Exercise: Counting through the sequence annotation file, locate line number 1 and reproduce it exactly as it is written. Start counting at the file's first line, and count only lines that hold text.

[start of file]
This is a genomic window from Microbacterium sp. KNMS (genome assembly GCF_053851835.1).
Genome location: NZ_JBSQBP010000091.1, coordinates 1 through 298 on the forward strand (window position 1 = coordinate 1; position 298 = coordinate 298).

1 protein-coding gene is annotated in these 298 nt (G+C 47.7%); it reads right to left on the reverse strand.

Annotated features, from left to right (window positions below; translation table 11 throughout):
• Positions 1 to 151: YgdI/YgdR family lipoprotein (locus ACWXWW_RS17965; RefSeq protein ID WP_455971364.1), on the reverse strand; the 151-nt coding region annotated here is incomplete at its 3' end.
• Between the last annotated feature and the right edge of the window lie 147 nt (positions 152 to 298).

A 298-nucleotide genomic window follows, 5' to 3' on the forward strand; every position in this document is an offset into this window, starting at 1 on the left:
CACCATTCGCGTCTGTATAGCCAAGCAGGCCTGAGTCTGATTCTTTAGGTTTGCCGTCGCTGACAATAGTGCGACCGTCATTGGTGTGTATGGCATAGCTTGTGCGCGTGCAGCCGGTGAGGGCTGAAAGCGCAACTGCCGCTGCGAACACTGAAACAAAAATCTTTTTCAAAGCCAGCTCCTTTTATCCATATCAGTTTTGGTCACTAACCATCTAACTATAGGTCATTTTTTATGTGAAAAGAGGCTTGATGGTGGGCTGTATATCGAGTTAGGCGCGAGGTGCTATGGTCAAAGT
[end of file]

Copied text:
This is a genomic window from Microbacterium sp. KNMS (genome assembly GCF_053851835.1).